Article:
The Migration Advisory Committee (MAC), which provides the government with independent advice on immigration, has also rejected calls to reintroduce a post-study work visa, along the lines of the two-year visa which was abolished by the government in 2012. It has, however, proposed extending a current pilot to give all Masters-level students an extended six-month period after graduation in which to find work; and to make it easier for students to switch from the Tier 4 student visa route to a Tier 2 work visa even once they have returned home.
Immigration law expert Euan Smith of Pinsent Masons, the law firm behind Out-Law.com, said that the MAC's conclusions would at first appear disappointing to universities, who last week proposed the introduction of a new visa that would allow graduates to remain and find work in the UK for up to two years after graduation, sponsored by their university.
"However, the MAC does accept that the data that has caused them not to support this proposal is limited and, if further evaluation suggests otherwise, is willing to change its view," he said. "The MAC does support and recommends that a full evaluation of the merits of a new post-study visa is undertaken. All is not therefore lost."
"The specific recommendations by the MAC are limited in practice, but have a good chance of being implemented by the government. In particular, the proposed extension of the ability of Tier 4 graduates to switch to Tier 2 work status up to two years after graduation and also to be able to make such applications out of the UK is likely to be helpful to students in practice. The proposal to extend the period leave given to all Masters students to an additional six months after completion of studies is also welcome – this is effectively like being given a six-month post-study work visa," he said.
"The proposed additional 12 month post-study work permission for all those who complete their PhD does also help create an effective 12 month post-study work visa for PhD holders. Effective communication of the changes, if implemented, may be as important as the changes themselves," he said.
Universities expert Gayle Ditchburn of Pinsent Masons said that the report came at an already challenging time for universities.
"With Brexit on the horizon, and Philip Augar's review of post-18 education and funding due to publish its conclusions early next year, universities face considerable uncertainty over where their students are going to come from in the future and how their places will be funded," she said.
"There has been some suggestion that the Augar review could recommend a reduction in the maximum rate at which home and EU tuition fees could be set and/or a return on student numbers which, if coupled with a restriction in higher fee-paying international students, could leave universities with a significant funding shortfall. As the MAC acknowledges, international students can be a vital source of income for institutions, whose fees may cross-subsidise research and domestic student places," she said.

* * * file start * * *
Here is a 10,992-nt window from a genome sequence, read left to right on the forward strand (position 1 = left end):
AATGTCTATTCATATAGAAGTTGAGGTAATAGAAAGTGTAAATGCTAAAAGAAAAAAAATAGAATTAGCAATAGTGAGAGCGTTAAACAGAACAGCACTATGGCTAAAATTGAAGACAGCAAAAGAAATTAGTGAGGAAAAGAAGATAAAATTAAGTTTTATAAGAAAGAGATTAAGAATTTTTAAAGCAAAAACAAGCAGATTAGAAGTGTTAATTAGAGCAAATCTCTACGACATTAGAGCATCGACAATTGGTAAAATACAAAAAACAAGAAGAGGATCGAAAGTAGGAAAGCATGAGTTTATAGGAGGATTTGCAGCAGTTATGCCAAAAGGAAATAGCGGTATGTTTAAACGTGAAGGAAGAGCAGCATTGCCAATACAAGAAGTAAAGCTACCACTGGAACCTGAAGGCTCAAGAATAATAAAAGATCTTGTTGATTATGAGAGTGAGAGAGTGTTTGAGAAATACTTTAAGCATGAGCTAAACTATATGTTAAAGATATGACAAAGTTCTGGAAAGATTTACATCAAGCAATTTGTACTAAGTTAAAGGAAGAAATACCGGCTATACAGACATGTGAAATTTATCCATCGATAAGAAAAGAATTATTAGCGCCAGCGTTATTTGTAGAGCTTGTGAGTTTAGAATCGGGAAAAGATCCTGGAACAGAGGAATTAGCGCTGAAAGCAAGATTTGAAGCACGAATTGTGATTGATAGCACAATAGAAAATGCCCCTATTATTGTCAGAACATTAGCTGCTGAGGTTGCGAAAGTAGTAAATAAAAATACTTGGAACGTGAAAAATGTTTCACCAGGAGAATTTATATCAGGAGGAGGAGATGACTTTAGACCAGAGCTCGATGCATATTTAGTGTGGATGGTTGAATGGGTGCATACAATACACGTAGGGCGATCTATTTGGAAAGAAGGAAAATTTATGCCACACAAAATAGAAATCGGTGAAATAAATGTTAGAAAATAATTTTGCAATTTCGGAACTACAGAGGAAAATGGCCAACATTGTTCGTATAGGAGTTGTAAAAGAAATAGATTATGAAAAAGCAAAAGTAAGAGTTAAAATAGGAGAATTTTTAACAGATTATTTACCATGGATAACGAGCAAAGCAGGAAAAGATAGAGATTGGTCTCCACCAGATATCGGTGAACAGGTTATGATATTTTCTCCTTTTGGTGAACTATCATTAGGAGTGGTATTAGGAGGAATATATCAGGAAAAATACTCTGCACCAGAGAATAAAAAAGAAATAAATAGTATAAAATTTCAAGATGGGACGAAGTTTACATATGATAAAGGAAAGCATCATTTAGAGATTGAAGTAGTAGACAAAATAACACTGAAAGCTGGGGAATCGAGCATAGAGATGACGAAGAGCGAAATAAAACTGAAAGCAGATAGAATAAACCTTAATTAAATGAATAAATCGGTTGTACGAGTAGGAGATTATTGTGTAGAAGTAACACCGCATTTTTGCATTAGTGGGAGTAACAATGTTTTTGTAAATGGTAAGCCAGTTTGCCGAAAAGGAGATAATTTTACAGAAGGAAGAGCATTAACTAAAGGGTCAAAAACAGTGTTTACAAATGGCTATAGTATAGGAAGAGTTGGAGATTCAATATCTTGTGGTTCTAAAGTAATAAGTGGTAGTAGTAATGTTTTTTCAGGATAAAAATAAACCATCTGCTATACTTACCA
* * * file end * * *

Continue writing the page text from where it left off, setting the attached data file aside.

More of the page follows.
Over 750,000 students come to the UK to study each year, and the UK has historically been the second most popular destination for overseas students after the US. However, the MAC acknowledges that there is a "real risk" that the UK will be overtaken by Australia in popularity in the near future, while the UK's impending departure from the EU "poses new threats".
Although many of the responses to the MAC's call for evidence on international students argued that students should be removed from the government's migration figures, "none suggested a practical way in which this might be done", it said in its report. While respondents also backed a more generous post-study work regime, the MAC said that it was "important that any scheme has benefits that extend beyond the education sector".
"We do not recommend a separate post-study work visa though our proposals on automatic leave to remain at the end of study have some of the same effect," it said.
"One reason for not recommending a longer post-study work period is that the earnings of some graduates who remain in the UK seem surprisingly low and it is likely that those who would benefit from a longer period to find a graduate level job are not the most highly skilled. We accept that the evidence for this is not as strong as it could be: one of our recommendations is that there is a proper evaluation, by us or others, of what students are doing in the post-study period and when they move onto other work permits. If, after that evaluation, a longer post-study work period seems warranted our advice could change," it said.
The report recommends extending the six-month post-study leave period, currently available to MSc students on a pilot basis, to all Master's level graduates, provided that a review of the pilot "does not uncover any evidence that this would not be sensible". It also recommends incorporating the 12 months leave to remain for PhD graduates into the original visa duration subject to meeting progress requirements and course completion, therefore doing away with the need for graduates to apply separately for the 'doctoral extension' scheme.
The MAC has also recommended giving all graduates of UK higher education institutions a period of as much as two years to obtain a job in the UK and switch from a Tier 4 to a Tier 2 visa, regardless of whether they have returned to their home country. Currently, students who obtain a job before they leave the UK can switch to Tier 2 without their employer having to pass the resident labour market test or pay the immigration skills charge. There is also no cap on the number of Tier 4 students switching to Tier 2. Students should also be permitted to apply for a Tier 2 visa as soon as a job offer has been made, even if this is many months before the proposed start date.